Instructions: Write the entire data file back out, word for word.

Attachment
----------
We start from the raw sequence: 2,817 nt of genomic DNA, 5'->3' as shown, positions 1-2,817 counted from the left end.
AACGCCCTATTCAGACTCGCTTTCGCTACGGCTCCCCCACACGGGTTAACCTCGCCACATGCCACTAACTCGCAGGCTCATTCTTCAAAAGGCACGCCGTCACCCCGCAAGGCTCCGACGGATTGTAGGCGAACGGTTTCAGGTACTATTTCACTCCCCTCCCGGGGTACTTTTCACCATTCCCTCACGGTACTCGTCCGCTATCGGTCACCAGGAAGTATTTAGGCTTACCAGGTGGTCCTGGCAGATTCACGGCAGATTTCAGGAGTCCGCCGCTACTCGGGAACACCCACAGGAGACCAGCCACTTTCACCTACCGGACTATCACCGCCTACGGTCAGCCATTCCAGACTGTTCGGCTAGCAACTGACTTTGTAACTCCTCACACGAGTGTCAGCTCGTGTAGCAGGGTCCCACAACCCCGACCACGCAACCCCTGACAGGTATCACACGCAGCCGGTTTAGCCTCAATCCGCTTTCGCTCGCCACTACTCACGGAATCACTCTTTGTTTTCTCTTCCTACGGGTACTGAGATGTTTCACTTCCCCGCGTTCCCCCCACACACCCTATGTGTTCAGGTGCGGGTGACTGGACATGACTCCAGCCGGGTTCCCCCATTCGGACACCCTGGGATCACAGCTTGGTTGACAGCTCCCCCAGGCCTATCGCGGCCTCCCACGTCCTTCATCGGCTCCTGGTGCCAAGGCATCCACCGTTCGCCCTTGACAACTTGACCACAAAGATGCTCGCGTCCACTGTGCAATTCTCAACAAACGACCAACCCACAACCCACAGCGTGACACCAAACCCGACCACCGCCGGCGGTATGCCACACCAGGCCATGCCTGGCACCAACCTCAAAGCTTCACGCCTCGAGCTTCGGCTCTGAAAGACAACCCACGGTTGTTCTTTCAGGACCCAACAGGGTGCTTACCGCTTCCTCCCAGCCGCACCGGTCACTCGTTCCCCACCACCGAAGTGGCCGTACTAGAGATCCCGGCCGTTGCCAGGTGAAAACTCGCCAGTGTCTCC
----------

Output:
We start from the raw sequence: 2,817 nt of genomic DNA, 5'->3' as shown, positions 1-2,817 counted from the left end.
AACGCCCTATTCAGACTCGCTTTCGCTACGGCTCCCCCACACGGGTTAACCTCGCCACATGCCACTAACTCGCAGGCTCATTCTTCAAAAGGCACGCCGTCACCCCGCAAGGCTCCGACGGATTGTAGGCGAACGGTTTCAGGTACTATTTCACTCCCCTCCCGGGGTACTTTTCACCATTCCCTCACGGTACTCGTCCGCTATCGGTCACCAGGAAGTATTTAGGCTTACCAGGTGGTCCTGGCAGATTCACGGCAGATTTCAGGAGTCCGCCGCTACTCGGGAACACCCACAGGAGACCAGCCACTTTCACCTACCGGACTATCACCGCCTACGGTCAGCCATTCCAGACTGTTCGGCTAGCAACTGACTTTGTAACTCCTCACACGAGTGTCAGCTCGTGTAGCAGGGTCCCACAACCCCGACCACGCAACCCCTGACAGGTATCACACGCAGCCGGTTTAGCCTCAATCCGCTTTCGCTCGCCACTACTCACGGAATCACTCTTTGTTTTCTCTTCCTACGGGTACTGAGATGTTTCACTTCCCCGCGTTCCCCCCACACACCCTATGTGTTCAGGTGCGGGTGACTGGACATGACTCCAGCCGGGTTCCCCCATTCGGACACCCTGGGATCACAGCTTGGTTGACAGCTCCCCCAGGCCTATCGCGGCCTCCCACGTCCTTCATCGGCTCCTGGTGCCAAGGCATCCACCGTTCGCCCTTGACAACTTGACCACAAAGATGCTCGCGTCCACTGTGCAATTCTCAACAAACGACCAACCCACAACCCACAGCGTGACACCAAACCCGACCACCGCCGGCGGTATGCCACACCAGGCCATGCCTGGCACCAACCTCAAAGCTTCACGCCTCGAGCTTCGGCTCTGAAAGACAACCCACGGTTGTTCTTTCAGGACCCAACAGGGTGCTTACCGCTTCCTCCCAGCCGCACCGGTCACTCGTTCCCCACCACCGAAGTGGCCGTACTAGAGATCCCGGCCGTTGCCAGGTGAAAACTCGCCAGTGTCTCC